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Kol Nidrei 5781 – Gratitude

Rabbi Robin Nafshi

A blind boy sat on the steps of a building with a hat by his feet. He held up a sign which read, “I am blind, please help if you can.”

Only a few coins were in the hat – spare change from folks as they hurried past. A woman stopped. She took a few coins from her purse and dropped them into the hat. She then took the sign, turned it around, and wrote some words. She put the sign back in the boy’s hand for everyone to see.

Soon the hat began to fill up. A lot more people were giving money. Later that afternoon, the woman who had changed the sign returned to see how things were. The boy recognized her footsteps; he asked, “Were you the one who changed my sign? What did you write?”

The woman answered, “I said what you said but in a different way. I wrote, ‘Today is a beautiful day, but I cannot see it.’ The first sign simply said that you are blind; the second sign, on the other hand, conveyed to the readers how grateful they should be to have vision.”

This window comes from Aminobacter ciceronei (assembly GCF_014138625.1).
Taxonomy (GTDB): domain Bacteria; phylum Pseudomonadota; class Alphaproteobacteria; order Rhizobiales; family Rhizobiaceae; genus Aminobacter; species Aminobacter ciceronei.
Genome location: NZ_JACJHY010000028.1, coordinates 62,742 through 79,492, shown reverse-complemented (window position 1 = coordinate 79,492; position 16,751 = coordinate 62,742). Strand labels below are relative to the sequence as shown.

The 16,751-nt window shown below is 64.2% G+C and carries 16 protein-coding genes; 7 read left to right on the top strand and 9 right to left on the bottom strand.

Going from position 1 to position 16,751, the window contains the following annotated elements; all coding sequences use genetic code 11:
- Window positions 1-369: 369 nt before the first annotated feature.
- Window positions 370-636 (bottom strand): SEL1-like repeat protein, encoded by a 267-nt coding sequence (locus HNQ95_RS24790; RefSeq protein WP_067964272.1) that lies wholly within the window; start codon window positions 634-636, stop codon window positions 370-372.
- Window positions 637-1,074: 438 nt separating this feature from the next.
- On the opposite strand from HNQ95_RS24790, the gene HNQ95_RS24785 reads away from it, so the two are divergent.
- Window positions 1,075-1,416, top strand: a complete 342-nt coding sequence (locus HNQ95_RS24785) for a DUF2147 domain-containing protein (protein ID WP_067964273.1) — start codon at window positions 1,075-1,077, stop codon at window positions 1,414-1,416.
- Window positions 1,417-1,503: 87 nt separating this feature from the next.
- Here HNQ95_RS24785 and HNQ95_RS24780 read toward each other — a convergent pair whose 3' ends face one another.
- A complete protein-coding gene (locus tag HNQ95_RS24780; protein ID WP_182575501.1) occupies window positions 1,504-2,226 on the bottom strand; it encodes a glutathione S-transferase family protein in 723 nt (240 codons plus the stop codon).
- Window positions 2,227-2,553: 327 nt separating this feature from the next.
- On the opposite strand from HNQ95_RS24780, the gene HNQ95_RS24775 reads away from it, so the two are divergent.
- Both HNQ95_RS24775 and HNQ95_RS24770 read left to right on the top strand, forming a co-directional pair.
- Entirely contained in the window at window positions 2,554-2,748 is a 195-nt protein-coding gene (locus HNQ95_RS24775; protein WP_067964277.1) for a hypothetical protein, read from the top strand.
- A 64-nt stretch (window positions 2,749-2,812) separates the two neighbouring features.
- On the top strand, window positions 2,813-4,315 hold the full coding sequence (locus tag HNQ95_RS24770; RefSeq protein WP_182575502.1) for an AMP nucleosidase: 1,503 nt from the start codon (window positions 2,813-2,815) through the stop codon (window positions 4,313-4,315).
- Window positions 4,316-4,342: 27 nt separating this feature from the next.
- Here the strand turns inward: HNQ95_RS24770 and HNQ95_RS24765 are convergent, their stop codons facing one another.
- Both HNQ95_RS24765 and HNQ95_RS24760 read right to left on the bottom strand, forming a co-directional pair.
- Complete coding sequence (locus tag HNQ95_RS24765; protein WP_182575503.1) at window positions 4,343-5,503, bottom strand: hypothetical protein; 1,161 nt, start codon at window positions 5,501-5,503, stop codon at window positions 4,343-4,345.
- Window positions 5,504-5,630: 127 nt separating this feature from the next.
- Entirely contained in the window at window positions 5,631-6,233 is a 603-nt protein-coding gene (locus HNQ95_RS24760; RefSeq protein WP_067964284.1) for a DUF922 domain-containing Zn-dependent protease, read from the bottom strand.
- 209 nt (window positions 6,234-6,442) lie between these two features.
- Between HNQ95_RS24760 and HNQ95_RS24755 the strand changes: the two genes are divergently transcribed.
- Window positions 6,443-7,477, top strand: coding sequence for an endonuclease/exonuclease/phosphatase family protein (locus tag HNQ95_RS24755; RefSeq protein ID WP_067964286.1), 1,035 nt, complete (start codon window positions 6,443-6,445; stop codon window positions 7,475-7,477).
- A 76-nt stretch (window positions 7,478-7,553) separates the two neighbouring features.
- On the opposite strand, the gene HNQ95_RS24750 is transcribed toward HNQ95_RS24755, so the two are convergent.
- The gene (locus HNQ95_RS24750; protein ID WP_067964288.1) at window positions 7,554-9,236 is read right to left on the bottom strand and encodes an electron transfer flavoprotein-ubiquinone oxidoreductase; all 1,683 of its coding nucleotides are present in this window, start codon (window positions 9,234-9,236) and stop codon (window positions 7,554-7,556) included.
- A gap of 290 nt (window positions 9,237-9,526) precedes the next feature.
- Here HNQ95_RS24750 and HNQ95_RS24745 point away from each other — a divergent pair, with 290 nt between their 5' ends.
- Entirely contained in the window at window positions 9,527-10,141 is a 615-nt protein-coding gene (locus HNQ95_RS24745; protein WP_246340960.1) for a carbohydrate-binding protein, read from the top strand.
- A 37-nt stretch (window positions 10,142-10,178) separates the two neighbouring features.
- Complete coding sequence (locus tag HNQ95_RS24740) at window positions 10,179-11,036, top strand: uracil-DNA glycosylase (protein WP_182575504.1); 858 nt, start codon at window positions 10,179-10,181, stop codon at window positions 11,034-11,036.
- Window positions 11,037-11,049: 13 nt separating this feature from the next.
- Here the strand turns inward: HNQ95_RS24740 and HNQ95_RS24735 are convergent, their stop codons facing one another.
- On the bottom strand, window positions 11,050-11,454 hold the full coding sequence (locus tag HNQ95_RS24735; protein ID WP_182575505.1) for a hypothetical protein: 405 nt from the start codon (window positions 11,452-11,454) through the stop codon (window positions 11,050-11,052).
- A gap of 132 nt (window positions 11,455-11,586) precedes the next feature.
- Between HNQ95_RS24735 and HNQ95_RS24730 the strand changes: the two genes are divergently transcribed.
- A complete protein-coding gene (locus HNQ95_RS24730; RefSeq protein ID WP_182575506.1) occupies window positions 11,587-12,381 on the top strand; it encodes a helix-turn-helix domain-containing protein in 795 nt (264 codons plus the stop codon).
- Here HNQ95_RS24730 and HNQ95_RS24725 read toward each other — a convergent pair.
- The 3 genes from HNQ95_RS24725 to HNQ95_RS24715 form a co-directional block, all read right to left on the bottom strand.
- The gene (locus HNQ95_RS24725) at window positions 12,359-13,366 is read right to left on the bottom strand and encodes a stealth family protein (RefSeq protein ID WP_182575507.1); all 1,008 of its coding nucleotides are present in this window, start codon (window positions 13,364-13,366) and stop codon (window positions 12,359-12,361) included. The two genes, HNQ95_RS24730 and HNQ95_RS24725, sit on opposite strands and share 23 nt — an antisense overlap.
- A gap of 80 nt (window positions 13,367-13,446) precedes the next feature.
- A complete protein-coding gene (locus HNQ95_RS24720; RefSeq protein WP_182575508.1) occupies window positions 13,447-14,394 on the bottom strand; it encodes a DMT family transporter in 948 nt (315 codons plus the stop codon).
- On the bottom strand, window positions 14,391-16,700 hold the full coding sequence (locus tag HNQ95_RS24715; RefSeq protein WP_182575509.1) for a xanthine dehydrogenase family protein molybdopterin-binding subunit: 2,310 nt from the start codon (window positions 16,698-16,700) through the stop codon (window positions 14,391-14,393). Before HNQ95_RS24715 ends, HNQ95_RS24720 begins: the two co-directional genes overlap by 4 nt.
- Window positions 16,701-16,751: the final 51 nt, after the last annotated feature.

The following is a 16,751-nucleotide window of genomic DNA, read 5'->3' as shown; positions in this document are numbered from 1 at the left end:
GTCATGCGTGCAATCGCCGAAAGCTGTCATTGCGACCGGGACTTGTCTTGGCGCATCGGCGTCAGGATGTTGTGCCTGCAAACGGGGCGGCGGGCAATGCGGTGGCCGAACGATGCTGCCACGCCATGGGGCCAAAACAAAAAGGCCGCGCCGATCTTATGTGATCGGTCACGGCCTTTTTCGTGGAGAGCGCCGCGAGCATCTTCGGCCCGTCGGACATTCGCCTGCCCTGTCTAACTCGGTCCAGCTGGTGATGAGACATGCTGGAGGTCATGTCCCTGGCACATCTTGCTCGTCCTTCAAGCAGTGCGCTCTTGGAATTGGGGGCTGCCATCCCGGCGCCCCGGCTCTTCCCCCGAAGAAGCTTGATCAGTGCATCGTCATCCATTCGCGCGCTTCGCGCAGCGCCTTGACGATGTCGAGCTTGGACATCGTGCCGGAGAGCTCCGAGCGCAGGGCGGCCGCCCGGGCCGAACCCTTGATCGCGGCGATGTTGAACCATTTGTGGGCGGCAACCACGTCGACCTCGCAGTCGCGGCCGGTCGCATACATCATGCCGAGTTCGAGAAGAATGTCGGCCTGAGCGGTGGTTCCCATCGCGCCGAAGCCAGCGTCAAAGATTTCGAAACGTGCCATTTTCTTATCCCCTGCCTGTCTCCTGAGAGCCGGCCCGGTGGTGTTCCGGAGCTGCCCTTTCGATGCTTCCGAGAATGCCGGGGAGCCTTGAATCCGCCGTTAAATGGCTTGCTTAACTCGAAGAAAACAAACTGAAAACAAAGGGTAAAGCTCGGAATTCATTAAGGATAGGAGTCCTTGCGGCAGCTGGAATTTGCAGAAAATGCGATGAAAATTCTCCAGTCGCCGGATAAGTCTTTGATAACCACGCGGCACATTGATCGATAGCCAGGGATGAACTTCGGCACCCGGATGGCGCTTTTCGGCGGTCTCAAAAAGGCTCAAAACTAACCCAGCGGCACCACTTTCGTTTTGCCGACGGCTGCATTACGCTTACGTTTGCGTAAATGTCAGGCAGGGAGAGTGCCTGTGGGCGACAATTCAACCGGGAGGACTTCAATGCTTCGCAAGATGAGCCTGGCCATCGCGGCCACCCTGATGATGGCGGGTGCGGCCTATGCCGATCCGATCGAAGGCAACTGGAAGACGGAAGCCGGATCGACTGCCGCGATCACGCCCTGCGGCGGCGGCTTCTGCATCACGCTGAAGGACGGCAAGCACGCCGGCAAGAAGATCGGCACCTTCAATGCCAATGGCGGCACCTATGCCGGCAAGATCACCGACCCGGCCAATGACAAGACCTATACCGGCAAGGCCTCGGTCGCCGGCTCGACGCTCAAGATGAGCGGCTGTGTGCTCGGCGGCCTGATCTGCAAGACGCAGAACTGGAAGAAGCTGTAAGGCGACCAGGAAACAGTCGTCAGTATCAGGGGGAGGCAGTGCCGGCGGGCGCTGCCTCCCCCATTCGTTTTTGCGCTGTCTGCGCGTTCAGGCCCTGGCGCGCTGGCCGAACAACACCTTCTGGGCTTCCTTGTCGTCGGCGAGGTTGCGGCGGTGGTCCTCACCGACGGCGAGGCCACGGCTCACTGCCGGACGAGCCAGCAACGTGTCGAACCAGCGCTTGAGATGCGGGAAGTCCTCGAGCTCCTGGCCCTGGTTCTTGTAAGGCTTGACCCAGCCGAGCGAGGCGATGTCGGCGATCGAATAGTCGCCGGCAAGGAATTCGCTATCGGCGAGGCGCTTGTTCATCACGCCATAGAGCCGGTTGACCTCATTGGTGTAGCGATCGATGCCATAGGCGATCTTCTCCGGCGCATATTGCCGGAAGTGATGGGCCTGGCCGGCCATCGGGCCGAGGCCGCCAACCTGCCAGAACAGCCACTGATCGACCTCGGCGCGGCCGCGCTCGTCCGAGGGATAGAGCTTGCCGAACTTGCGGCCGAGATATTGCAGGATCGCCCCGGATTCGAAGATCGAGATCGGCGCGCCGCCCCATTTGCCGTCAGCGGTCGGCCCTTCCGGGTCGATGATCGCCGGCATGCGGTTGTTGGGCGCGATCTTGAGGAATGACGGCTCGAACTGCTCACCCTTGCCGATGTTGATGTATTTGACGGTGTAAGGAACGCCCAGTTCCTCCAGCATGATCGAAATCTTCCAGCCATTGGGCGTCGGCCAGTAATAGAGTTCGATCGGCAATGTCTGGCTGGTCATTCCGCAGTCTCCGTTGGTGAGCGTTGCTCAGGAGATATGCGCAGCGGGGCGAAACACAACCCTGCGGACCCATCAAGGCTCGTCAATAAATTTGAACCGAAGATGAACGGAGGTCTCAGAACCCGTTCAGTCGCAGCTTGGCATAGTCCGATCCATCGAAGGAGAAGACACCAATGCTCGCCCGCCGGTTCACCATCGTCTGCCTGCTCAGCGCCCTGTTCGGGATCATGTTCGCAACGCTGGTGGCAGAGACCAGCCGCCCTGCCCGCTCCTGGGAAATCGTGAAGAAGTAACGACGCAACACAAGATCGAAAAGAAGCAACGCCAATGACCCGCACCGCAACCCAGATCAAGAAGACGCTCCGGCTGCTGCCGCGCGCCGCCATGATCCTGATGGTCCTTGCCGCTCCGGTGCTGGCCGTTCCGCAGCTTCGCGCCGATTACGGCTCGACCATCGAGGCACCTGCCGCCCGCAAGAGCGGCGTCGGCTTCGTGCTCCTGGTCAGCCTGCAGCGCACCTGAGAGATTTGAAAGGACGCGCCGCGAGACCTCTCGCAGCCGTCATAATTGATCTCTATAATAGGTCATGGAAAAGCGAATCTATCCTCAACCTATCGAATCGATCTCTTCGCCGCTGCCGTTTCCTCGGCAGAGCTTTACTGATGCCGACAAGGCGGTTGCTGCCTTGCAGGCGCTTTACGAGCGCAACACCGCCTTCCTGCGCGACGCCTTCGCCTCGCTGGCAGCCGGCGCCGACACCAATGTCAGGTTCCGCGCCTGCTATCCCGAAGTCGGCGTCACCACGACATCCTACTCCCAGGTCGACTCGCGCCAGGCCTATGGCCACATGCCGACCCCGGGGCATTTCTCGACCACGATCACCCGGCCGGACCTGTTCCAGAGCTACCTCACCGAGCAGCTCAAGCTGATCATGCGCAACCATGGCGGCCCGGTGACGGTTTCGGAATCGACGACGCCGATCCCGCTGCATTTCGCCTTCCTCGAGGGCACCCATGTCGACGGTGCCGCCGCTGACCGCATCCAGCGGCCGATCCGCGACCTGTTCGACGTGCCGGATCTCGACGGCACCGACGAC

Having gratitude is a habit. It’s a way of looking at the world and the many good things in it with a feeling of appreciation, regardless of whether or not your current situation is to your liking. And right now, quite frankly, is there anyone who can say that the current situation is to their liking? Even if your life is going pretty well – you have a job, a decent income, your health, a relationship – I hope that your concern for your fellow humans and the overall state of the world is one for which you would say that the current situation isn’t particularly good. But that doesn’t mean you should be ungrateful.

Many people use the expression “to cultivate an attitude of gratitude” to describe how being appreciative can become a habit. While the expression is a bit too kitchy for me, I do love its mess¬age. Gratitude is a heart-centered approach to being at peace with your¬self and with what you have. When you put this into practice, you discover more things in your life for which to be grateful.